There has recently been some controversy in the English-speaking Catholic media about the place and the role of converts in our Holy Catholic Church. It is probably better not to name any names on either side because the debate quickly became acrimonious, and in these ill-tempered days we need to work for charity within the Church, as well as clarity.
Many of us converts who followed the discussion will probably have been more amused than we were chastened to find ourselves being told by certain prominent commentators that, like Victorian children allowed into the parlour for half a scone at teatime, we are expected to be seen but not heard. The argument seems to be that having arrived so late in the day in the vineyard, we should put up and shut up. Those of us who were formerly Anglicans will probably have been told at some stage or another since our reception into the One True Fold of the Redeemer that we shouldn’t carry with us the same battles that we might have fought in the Church of England.
None of this would have come as any surprise to the one of this country’s most famous and best-loved converts. Blessed John Henry Newman was regarded with suspicion and even hostility by many of the old-time English Catholics who had been labouring away in the vineyard under the heat of the sun since early morning. Having been scorned by many of his fellow Protestants as a crypto-papist during his Anglican days, Mister, and then Father, Newman found that after his reception into the Church his reputation was soon being trounced and his name denounced to the Roman authorities by zealots and by certain members of the ecclesiastical hierarchy who questioned his docility to teaching authority and doubted the authenticity of his conversion.
When Newman eventually received his cardinal’s hat in 1879, aged nearly eighty, he exclaimed to his fellow Oratorians in Birmingham: “The cloud is lifted from me forever!” Never again, he believed, could his Catholicism be called into question. That was actually wishful thinking. In the early twentieth century, after heretics had applied an evolutionist interpretation to Newman’s An Essay on the Development of Christian Doctrine and claimed Newman as one of their own, the excommunicated Father Tyrrell and others tried to drag Newman down with them in the sinking ship of Modernism following its condemnation in Rome. Even though Pope Saint Pius X confirmed in a letter to Bishop O’Dwyer of Limerick in 1908 that the orthodoxy of Newman’s Catholicism was beyond reproach and wholly uncontaminated by the errors condemned in Lamentabili, and even though that same great Pope lauded Newman for his constancy in defending the cause of the Faith before his fellow country-men, some of the dirt had managed to stick, so that even today there are half-baked theologisers who try to tie Newman’s name to causes which would, quite frankly, have sickened him.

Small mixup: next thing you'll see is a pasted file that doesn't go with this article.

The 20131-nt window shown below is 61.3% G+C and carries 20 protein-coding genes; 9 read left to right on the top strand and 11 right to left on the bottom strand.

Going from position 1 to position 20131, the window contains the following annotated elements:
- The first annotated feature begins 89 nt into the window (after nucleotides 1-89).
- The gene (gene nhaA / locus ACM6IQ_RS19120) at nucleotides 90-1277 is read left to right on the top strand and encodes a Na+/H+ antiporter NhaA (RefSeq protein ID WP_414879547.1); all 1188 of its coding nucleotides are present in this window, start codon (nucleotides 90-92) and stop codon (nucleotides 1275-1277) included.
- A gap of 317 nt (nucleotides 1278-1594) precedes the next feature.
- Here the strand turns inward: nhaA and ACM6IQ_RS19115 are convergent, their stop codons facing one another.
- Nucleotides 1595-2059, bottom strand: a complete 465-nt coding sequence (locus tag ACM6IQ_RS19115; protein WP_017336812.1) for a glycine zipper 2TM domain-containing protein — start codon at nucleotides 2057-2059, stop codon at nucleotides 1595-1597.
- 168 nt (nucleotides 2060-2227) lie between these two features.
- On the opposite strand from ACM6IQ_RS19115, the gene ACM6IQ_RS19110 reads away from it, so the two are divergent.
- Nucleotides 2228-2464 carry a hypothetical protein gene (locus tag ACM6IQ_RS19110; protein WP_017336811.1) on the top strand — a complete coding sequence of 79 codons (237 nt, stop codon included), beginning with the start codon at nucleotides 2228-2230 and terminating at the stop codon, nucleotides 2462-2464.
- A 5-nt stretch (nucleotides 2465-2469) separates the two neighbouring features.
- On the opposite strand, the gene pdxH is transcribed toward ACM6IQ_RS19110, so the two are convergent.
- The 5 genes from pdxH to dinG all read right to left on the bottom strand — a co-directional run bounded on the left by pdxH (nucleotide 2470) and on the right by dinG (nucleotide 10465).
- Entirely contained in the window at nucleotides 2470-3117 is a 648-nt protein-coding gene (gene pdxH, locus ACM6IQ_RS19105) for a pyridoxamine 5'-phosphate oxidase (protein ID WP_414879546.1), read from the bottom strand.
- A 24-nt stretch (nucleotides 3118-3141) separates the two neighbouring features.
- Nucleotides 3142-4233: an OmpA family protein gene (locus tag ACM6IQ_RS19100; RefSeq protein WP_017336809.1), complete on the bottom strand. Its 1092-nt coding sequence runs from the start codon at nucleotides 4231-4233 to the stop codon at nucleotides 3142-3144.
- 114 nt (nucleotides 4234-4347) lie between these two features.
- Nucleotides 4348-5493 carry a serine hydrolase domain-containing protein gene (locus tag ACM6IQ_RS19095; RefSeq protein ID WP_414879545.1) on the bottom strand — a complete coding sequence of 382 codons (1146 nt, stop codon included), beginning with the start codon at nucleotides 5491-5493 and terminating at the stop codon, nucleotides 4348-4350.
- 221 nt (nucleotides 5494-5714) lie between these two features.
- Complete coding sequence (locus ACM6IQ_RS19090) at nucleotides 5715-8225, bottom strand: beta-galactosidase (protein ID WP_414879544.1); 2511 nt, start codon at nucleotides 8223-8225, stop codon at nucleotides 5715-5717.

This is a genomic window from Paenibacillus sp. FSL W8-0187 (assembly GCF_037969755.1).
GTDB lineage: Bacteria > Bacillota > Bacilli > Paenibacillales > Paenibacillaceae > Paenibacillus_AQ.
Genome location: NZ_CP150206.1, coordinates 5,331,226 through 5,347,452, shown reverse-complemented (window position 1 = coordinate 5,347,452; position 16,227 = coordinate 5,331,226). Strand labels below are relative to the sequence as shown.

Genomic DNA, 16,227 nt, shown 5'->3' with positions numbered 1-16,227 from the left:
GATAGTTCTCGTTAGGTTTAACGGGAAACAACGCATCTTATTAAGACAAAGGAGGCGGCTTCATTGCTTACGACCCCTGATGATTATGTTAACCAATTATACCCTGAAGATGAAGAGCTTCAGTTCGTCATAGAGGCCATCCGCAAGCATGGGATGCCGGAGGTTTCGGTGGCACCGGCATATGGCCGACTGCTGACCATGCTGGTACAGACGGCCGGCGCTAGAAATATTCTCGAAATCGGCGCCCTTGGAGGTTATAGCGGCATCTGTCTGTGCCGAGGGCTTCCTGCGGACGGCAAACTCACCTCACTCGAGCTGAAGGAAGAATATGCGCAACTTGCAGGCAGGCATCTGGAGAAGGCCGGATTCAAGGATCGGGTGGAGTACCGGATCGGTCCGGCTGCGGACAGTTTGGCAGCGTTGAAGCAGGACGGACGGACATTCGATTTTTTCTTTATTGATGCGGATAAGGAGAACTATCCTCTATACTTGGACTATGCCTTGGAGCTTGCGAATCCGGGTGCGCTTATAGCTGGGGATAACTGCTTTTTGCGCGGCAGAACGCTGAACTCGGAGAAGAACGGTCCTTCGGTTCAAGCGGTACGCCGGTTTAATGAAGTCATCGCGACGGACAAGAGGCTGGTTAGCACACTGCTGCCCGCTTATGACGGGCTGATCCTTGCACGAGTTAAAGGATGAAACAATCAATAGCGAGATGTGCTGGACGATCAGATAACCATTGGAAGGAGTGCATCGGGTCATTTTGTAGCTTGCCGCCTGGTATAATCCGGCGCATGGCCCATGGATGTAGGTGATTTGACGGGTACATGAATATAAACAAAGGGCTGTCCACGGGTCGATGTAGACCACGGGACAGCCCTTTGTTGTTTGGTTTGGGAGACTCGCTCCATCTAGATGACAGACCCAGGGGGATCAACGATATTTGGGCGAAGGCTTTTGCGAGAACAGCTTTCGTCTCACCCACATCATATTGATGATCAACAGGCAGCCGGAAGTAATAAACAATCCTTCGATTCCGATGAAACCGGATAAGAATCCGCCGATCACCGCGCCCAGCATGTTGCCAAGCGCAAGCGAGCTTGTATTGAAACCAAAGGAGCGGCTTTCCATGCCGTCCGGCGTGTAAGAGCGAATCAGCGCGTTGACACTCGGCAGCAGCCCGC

Newman did carry over with him into the Catholic Church the main battle that he had become used to fighting in the Church of England. Whether he found himself in combat with the liberalism of Latitudinarians in the common room of Oriel or with the fundamentalism of fanatical Ultramontanists in the run-up to the First Vatican Council, Newman’s crusade remained always constant: it was a battle for truth. It continued to impose strain on his friendships and to bring him suffering as a Catholic just as it had done while he was an Anglican.
Latecomers to the Faith who are made to feel that their convert status makes them second class citizens in the eyes of some of those who make a profession out of religious commentary can take comfort in the knowledge that Blessed John Henry experienced all of this before them. The sincerity of Newman’s conversion is beyond question to anyone of good faith. As an Anglican he had increased in his sympathy for doctrines such as Transubstantiation and the Immaculate Conception of the Blessed Virgin, having considered them individually in the light of their antiquity and of their compatibility with Holy Scripture. When he made his profession of Faith in front of Father Dominic Barberi, however, he was declaring that from now on he would embrace these truths, and every other Catholic doctrine, on the grounds that they were taught by Christ’s Church. He was assenting to his firm belief that the Catholic Church was founded by Our Lord as the pillar and the foundation of saving truth, with divinely invested authority to teach on faith and morals. He brought himself to his knees before an authority which he firmly believed to be at the service of Truth, but he also fell to his knees in the knowledge that in the Church on earth that divinely invested authority is always liable to be abused by fallen men who are prone to sin, and whose intellects are often too dim to appreciate the truths they have been commissioned to teach. But he accepted this. He accepted it because he was willing to suffer for and with the Church, because he loved Her as the Mystical Body of Christ on earth, and He believed Her to be true. Newman is an example to all of us of patience and genuine piety. Suffering with and for the Church is one of the ways we show our love for Christ, and one of the signs that our faith is alive.
For those of us who are converts to the Faith, Newman shows us how to be good converts. We must be docile, and obedient to lawful authority. But we should also be dogged in our pursuit of all truth, and we must be willing to suffer for our insistence on it. The religious submission of mind and will which we owe to the teaching authority of the Church never obliges us to submit ourselves to humbug, bluster and spin, but only to Catholic Truth in its soul-saving fullness.
Fr Julian Large